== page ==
Did you see Mark's post of the Jesus poster that says, "Love me or burn?" That's funny in a way, but only because it's so tragically "wrong way round." The real message of Jesus is "Accept my love for you (that I proved by my death) or burn." Billy Graham once said, "Jesus went to hell so you wouldn't have to." This is just another way of saying the scriptural passage, "He became sin for us, that we might become the righteousness of God" (emphasis mine, of course).

As you can see, this has nothing whatever to do with what "brand" of Christianity you subscribe to or what other, possibly completely different, tradition you were brought up in. It has everything to do with choosing to believe something utterly supernatural, using only the logic of the supernatural realm. It is this that makes Christianity unique, and it is this that makes it the Great Offense to everyone, at least when we first encounter it.

Again, my friend, I apologize for delaying my response because of my own fear of offending everybody (which it undoubtedly will ;-). Only one of many sins that require the atonement to assure his forgiveness. But, now you know what I think.

L Cottrill

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Hilariously Funny Man

Post by larry cottrill » Wed Dec 10, 2008 12:57 pm

If, somehow, you have never seen Senor Wences, you are in for a real treat:
http://www.youtube.com/watch?v=AJiYZ6QIAtY
http://www.youtube.com/watch?v=N4pdJ0dn8mg

This guy was doing early versions of his stuff on the old Ed Sullivan Show back in the 1960s, maybe earlier. The original Gianni ("Johnny") was nothing but his extended hand and he'd draw two eyes and lips with dark lipstick to start his routine. I thought he was hilarious then, and it made me laugh hysterically to see him again, 40-odd years later. Wonderful!

L Cottrill

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Re: The Great Offense (Re: youtube)

Post by Mike Everman » Wed Dec 10, 2008 2:48 pm

larry cottrill wrote: It has everything to do with choosing to believe something utterly supernatural, using only the logic of the supernatural realm. It is this that makes Christianity unique, and it is this that makes it the Great Offense to everyone, at least when we first encounter it.

L Cottrill
Larry, though I'm not a believer, that's the sanest essay I've read on the subject. I do believe that there are amazing things going on just outside our perception, and occasionally within, and I suppose that's supernatural.

One can say "gravity is weak and air is thick, and that is why we can fly" two unpopular suppositions that lead to a conclusion. Suppositions that are not supernatural, but do go against common opinion, and are subject to the scale one considers to make ultimately a true statement.
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Re: The Great Offense (Re: youtube)

Post by larry cottrill » Wed Dec 10, 2008 3:16 pm

Mike Everman wrote:One can say "gravity is weak and air is thick, and that is why we can fly" two unpopular suppositions that lead to a conclusion. Suppositions that are not supernatural, but do go against common opinion, and are subject to the scale one considers to make ultimately a true statement.
Mike, that's great. Our thinking about (at least physical) things often breaks down at some point because we fail to think about the implications of scale. In my old copy of Amateur Telescope Making, Book Three, contributor G. Dallas Hanna offers a short article on elutriation of optical abrasives. One of the greatest bugaboos of optical workers, amateur and professional, is the appearance of deep scratches during fine grinding that just won't "grind out" (and therefore, certainly won't disappear in final polishing). Popular wisdom is that these are from dust, hair, etc. that happens to fall on the exposed glass surface during grinding (optical grinding is analogous to "hand lapping" of two surfaces). Hanna contends that it is, rather, the tendency of particles of abrasive to clump together that is the culprit (and of course, he offers a simple remedy). In a final Editor's Note, the following appears:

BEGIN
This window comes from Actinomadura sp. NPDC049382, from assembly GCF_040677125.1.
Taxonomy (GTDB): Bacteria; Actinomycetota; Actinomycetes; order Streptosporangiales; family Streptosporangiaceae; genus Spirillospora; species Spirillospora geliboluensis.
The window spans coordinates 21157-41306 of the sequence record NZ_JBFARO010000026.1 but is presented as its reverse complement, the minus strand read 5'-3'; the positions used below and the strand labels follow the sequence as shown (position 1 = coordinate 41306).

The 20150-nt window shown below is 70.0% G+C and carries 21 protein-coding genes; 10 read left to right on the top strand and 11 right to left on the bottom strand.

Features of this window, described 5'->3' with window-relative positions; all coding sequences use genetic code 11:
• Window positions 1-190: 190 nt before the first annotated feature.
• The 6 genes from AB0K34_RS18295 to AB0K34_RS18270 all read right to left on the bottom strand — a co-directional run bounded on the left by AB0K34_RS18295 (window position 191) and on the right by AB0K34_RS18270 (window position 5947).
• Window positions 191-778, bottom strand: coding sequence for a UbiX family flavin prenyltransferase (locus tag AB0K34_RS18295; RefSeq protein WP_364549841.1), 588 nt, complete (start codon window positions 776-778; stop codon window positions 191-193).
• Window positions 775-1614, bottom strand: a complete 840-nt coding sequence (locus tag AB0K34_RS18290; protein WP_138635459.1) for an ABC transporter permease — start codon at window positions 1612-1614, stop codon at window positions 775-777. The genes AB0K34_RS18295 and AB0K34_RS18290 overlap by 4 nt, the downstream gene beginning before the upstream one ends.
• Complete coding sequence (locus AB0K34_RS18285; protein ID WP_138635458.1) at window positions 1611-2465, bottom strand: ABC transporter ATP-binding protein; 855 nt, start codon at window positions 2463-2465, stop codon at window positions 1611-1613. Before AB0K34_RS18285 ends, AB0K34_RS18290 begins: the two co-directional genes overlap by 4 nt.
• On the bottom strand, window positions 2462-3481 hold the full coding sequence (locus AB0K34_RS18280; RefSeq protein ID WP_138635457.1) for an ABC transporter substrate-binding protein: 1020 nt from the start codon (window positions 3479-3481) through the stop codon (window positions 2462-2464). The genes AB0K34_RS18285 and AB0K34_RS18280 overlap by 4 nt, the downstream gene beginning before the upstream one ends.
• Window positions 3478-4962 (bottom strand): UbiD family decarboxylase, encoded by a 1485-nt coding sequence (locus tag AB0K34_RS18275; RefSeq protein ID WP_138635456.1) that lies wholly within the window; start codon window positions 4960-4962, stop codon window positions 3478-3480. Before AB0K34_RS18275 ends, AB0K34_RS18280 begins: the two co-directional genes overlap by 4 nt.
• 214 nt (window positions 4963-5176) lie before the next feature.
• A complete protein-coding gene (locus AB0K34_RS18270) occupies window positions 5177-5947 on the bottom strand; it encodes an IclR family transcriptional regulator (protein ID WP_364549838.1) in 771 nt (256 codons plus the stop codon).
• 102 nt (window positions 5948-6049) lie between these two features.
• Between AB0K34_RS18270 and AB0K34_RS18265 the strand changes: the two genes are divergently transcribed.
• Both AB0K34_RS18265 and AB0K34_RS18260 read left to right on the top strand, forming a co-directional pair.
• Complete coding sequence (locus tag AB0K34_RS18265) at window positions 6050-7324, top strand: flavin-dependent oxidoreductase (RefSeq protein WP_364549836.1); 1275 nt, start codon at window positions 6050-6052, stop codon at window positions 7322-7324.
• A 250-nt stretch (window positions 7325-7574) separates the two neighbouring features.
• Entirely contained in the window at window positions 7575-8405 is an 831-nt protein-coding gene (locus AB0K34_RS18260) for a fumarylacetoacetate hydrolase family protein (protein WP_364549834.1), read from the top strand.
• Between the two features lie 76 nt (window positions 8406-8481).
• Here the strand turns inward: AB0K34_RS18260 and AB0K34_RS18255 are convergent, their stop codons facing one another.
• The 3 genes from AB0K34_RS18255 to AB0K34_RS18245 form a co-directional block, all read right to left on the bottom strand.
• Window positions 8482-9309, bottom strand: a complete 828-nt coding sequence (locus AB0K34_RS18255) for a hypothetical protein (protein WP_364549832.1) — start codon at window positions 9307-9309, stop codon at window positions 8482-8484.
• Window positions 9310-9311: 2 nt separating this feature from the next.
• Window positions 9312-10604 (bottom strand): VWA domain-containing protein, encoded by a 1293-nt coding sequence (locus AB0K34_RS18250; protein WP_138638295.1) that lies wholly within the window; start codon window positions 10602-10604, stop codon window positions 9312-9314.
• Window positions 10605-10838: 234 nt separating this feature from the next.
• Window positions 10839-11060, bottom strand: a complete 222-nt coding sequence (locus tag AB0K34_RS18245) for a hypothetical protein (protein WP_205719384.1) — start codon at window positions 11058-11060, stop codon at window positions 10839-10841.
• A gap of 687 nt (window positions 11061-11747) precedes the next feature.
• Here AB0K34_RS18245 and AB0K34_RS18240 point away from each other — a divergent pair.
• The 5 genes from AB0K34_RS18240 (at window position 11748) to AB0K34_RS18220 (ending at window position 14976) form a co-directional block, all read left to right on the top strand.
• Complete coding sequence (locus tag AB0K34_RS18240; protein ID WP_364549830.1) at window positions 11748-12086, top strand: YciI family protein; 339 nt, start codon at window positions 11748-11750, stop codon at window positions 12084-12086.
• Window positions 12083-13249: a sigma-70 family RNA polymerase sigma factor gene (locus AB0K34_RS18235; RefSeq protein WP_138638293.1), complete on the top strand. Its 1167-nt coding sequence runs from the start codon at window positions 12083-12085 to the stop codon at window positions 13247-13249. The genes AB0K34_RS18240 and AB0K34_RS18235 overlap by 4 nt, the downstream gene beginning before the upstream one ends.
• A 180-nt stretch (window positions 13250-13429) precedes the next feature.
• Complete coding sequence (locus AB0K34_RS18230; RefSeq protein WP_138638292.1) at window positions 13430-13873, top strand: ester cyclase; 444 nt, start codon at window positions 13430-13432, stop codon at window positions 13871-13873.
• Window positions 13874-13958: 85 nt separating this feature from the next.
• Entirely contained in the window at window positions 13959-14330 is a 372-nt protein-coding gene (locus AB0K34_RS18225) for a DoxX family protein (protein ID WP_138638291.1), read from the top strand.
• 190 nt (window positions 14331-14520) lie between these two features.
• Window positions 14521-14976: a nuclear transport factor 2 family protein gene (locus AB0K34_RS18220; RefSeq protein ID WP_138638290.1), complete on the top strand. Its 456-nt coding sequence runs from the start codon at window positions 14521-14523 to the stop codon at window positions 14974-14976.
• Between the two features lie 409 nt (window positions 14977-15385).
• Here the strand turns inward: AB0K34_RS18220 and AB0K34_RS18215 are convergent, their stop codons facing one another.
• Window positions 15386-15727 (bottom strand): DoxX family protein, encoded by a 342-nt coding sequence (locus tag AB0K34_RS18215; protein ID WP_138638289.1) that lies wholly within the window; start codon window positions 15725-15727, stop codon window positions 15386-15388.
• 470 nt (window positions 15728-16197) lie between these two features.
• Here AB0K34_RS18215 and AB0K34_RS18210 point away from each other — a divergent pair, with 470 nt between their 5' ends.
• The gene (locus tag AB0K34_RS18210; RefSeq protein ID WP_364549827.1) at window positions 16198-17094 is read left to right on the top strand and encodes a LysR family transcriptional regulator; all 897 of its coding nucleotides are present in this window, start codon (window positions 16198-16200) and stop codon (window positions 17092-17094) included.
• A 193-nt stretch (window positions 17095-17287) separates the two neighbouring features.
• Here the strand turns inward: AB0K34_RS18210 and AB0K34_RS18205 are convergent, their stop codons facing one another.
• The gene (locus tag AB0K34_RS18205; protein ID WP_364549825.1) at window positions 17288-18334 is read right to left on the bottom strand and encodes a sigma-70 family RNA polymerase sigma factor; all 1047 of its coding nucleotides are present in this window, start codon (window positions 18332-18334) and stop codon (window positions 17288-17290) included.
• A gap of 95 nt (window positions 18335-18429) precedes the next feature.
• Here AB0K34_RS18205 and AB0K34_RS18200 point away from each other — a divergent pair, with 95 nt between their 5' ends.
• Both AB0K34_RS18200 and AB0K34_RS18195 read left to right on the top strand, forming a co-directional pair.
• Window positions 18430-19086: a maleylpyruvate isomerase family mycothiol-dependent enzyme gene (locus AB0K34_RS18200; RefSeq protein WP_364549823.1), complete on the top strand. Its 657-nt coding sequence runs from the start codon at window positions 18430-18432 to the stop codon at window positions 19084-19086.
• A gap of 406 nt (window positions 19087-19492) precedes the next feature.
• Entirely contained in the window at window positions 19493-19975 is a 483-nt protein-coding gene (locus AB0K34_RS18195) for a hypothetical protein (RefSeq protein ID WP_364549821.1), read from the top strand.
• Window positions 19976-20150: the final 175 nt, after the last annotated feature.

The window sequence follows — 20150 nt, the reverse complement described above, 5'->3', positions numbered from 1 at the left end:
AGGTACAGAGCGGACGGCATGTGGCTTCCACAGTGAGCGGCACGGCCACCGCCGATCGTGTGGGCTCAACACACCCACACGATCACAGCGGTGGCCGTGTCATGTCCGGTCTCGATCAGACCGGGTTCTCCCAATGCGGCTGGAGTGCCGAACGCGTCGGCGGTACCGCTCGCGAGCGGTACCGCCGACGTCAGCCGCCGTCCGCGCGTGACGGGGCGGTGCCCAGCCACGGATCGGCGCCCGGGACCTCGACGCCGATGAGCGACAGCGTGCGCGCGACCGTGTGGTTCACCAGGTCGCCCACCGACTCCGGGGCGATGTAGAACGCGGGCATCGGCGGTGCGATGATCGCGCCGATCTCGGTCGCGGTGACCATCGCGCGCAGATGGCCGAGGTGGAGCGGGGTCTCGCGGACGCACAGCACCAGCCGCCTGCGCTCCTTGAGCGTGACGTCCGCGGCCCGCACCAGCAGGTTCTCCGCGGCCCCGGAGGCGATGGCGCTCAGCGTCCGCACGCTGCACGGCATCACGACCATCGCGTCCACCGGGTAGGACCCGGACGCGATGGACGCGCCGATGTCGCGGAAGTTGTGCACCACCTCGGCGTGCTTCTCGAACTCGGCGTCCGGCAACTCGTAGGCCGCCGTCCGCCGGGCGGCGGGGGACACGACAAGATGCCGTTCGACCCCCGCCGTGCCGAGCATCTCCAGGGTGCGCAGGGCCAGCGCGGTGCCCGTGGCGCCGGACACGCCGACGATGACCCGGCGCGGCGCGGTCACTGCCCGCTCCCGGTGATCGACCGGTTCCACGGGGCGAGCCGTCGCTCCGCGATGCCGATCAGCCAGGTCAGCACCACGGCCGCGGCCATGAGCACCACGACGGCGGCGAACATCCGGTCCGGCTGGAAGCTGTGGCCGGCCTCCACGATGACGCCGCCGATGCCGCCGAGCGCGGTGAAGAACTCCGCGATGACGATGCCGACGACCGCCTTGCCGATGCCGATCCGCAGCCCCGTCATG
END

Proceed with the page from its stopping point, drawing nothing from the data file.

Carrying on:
[In a private communication Hanna says: "We use our abrasive alongside roughing mills and never take any precautions such as taking a bath before fine grinding, yet it has been so long since any of us has had scratches on glass that we have forgotten." It may prove that flocculated brickbats have been the cause of scratches that have baffled some workers almost beyond endurance.
...
(The respected expert S.R.B. Cooke) was asked, "Why don't the flocculated particles fall apart at once when put under pressure between two surfaces being worked?" Reply: "Because in the finer sizes the surface forces are greater than the gravitational and fluid forces." It remains difficult for human beings to think in terms of the microscopic world where the forces with which we are familiar exist in different proportions; forces trivial to us outweighing gravity; ask an insect or even a bacterium, which knows from experience in a world of forces we are little aware of. Also see cognate considerations in D'Arcy Thompson's classic work "Growth and Form," chapter on "Magnitude."]

Thank you, sir, for the kind words!

L Cottrill

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flying lawnmower????

Post by redneck » Wed Dec 10, 2008 11:30 pm

hooowee that was loud! do it again!

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Re: flying lawnmower????

Post by larry cottrill » Thu Dec 11, 2008 12:36 pm

Man, I just had to laugh! The old U-control modellers used to say, "you can fly anything if you can put enough power on it". I guess it must be true in R/C, too!What a blast. Thanks!

(I'll bet that mower isn't exactly "stock", though ;-)

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Re: youtube

Post by metiz » Sat Dec 13, 2008 11:37 am

Larry,

to further support my beliefs on the meaning of life:

http://www.newscientist.com/article/dn1 ... lines.html

kinda weird they actually research these things and are supprised by the results. animal biologists have known this stuff for years :lol:

see, the women have full controll over what they choose but yet they are greatly influenced by their natural urges.